Wednesday, April 3, 2013

Art in Hospitals Helps Communication Between Doctors and Patients

My opinion: In some of my classes, we discussed how writing personal narratives can be a source of relief for the patients.  But I think that these works of art, whether through painting, building, or writing are not put to their best uses without an audience.  The audience is the most key part of any work of art.  Many musicians reflect that listening to music on an iPod or performing in the studio is nothing like playing on stage in front of thousands of people.  In the case of a hospital setting, though, I think the audience is the friends, family, and caretakers of the patients.  By analyzing the art, the family and friends might better understand how to help the person recover at the home, and the caretakers might work to treat the patient in a different manner.  For example, if the patient creates a painting that depicts many eyes starring at something, perhaps the patient is feeling scared of the environment and those around him or her.  Maybe the caretaker could solve this issue by putting him or her in a room without a roommate, or by persuading the patient to participate in a fun and engaging social club.  But these cues within artwork are probably not good enough evidence alone - they should be supported by other signs and maybe (in some cases) by asking the patient.  Feel free to comment.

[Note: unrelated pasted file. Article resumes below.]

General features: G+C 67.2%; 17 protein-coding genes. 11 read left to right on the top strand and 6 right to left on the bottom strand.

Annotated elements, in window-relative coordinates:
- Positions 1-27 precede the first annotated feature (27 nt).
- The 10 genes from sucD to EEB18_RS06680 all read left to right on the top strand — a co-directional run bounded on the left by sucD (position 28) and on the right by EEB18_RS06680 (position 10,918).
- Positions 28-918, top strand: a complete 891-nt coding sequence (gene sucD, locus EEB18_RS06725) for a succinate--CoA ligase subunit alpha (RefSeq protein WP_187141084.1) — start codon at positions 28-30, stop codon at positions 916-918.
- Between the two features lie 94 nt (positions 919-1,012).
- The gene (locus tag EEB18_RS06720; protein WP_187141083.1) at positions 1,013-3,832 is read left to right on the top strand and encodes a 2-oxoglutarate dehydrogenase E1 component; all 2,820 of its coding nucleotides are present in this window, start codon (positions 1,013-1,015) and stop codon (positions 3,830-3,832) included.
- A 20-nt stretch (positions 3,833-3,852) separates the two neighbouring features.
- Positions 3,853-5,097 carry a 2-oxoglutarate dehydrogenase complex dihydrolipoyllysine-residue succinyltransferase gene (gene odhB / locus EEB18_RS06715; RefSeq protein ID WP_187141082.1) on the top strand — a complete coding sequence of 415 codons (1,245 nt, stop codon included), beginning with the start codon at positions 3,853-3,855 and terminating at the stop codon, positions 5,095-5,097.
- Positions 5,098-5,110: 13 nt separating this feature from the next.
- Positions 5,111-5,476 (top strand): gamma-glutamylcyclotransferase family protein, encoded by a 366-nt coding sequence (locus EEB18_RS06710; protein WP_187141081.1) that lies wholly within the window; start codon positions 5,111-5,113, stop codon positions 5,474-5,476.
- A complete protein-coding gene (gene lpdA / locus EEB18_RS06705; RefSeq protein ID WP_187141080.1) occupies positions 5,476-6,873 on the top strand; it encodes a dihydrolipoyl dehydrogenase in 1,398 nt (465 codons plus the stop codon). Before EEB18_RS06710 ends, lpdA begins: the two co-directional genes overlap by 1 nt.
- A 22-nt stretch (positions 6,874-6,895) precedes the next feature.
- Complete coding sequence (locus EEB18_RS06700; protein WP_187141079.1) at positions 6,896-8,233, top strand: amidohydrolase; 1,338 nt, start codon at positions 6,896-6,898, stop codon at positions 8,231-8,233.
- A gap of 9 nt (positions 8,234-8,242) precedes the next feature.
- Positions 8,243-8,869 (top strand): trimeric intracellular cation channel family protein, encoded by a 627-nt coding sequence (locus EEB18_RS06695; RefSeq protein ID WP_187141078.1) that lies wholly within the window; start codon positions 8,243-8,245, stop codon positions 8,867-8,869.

The theme is short and simple:  Beyond Barriers.  But the underlying message, and the interpretation by more than 25 visual artists, is wide-ranging and diverse.
The juried show at The Bridge Art Gallery, located within the University of Rochester Medical Center, explores the barriers between people that hinder their ability to care for each other or to receive care for themselves.  Through a variety of media, the exhibit inspires visitors to consider many different meanings of the term “barrier.”  It also examines the struggles and rewards living organisms experience while trying to overcome barriers.
The selected works delve into personal stories of despair and spiritual awakening, stark mechanical shapes and Mother Nature’s exuberance, soldiers launching grenades and infants playing with toys. In Ghost Trolley, photographer Bob Reeves uses Photoshop to spread modern graffiti over an old trolley and set it on an abandoned track – overcoming boundaries with his imagination.

No comments:

Post a Comment